The failure of the Bay of Pigs invasion is attributed to a reporting failure within the CIA. Local operatives were telling Langley that the Cuban exiles were motivated and committed soldiers, well trained and gunning to win their country back from the Communists. In fact they were a drunken, feckless rabble who were unfit to participate in any military action. Had Kennedy been aware of this he could have avoided a huge embarrassment for the USA, and potentially have avoided the Cuban Missile Crisis altogether.

The leader can challenge the managers to build capabilities in weak areas, tell them “what” he wants, but should refrain from telling them how to do it. Good examples are of Churchill in the Second World War. He challenged the army to develop special forces groups so that he could take the war to the Axis. The army developed commando units, paratroopers, long range desert squadrons, SAS etc. These specialist “tools” were then available to factor in to strategic plans. The Rhine bridges campaign (Operation Market Garden) depended heavily on paratroopers holding the bridge and Arnhem. They did the job for three days longer than they were asked, and the failure of the campaign was down to other factors.

In a business context, what are your special forces? What are the tools in the market that can give you a strategic advantage over your competition? Where is your source of competitive advantage and how are you factoring this into your strategic planning?

Some writers point to a personality difference between a leader and a manger. Many great leaders are very uncomfortable in management positions. They play a poor second fiddle to another leader.

Dr. Brian Leavy in DCU humorously used Star Trek to describe the difference in one of his strategy papers. Captain Kirk is the brilliant leader of the Starship Enterprise. He is a flawed human, at times emotional and petty, jealous of others, physically violent when things don’t go his way, he comes across like a spoilt child. But he constantly thinks outside the box and finds solutions where none seemed to exist. When he was faced with a no-win game scenario at Starfleet academy he refused to be beaten and instead reprogrammed the game so that he could win. He is a motivational leader who inspires great effort and loyalty from his team. His passion and drive are attractive to the opposite sex too, as he always seems to get the girl (or the prettiest alien species).

By contrast Mr Spock is a paragon of self-control and emotional discipline. He is logical, correct and brilliant. He is the perfect foil for the mercurial leader, as he keeps everything on an even keel. But he is cold and passionless and does not inspire those around him. If anything his perfection is demotivating to others who know they can never gain his approval. For Spock perfection is simply adequate, anything less is unacceptable. This makes him a poor leader in the eyes of humans.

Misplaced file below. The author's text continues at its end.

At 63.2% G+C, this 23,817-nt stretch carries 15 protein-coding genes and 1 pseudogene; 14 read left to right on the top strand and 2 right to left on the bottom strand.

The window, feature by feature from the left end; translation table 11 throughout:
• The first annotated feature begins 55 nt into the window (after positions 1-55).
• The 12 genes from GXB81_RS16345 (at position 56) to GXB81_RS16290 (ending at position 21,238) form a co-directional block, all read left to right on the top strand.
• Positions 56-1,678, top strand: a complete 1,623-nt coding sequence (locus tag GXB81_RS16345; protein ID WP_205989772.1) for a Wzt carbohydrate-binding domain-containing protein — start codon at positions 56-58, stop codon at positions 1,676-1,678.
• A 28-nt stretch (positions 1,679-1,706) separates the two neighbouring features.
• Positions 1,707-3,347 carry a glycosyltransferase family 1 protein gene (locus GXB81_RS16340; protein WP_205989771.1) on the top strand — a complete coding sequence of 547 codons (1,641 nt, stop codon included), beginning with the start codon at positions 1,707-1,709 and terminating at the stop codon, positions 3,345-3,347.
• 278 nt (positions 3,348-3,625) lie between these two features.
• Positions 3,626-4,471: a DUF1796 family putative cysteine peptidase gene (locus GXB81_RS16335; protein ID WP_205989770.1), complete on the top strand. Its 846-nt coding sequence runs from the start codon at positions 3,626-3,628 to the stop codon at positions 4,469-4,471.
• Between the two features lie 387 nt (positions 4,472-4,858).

The analogy often seems to hold true. Famous leaders do appear to be mercurial characters, Lord Alan Sugar, Lee Iacocca, Steve Jobs, Richard Branson, Churchill, Bill Gates, Howard Hughes, Sir Alex Ferguson, Michael O’Leary. But how much of this is the visibility of leaders who are mercurial? There are many great leaders who shy away from public attention. Terry Leahy, Paul Polman, Robert McDonald, Rex Tillerson, Peter Voser, Peter Swinbburn, all very influential people, how many can you place?

IF: by Rudyard Kipling

IF you can keep your head when all about you
Are losing theirs and blaming it on you,
If you can trust yourself when all men doubt you,
But make allowance for their doubting too;
If you can wait and not be tired by waiting,
Or being lied about, don’t deal in lies,
Or being hated, don’t give way to hating,
And yet don’t look too good, nor talk too wise:

If you can dream – and not make dreams your master;
If you can think – and not make thoughts your aim;
If you can meet with Triumph and Disaster
And treat those two impostors just the same;
If you can bear to hear the truth you’ve spoken
Twisted by knaves to make a trap for fools,
Or watch the things you gave your life to, broken,
And stoop and build ’em up with worn-out tools:

If you can make one heap of all your winnings
And risk it on one turn of pitch-and-toss,
And lose, and start again at your beginnings
And never breathe a word about your loss;
If you can force your heart and nerve and sinew
To serve your turn long after they are gone,
And so hold on when there is nothing in you
Except the Will which says to them: ‘Hold on!’

If you can talk with crowds and keep your virtue,
Or walk with Kings – nor lose the common touch,
If neither foes nor loving friends can hurt you,
If all men count with you, but none too much;
If you can fill the unforgiving minute
With sixty seconds’ worth of distance run,
Yours is the Earth and everything that’s in it,
And – which is more – you’ll be a Man, my son!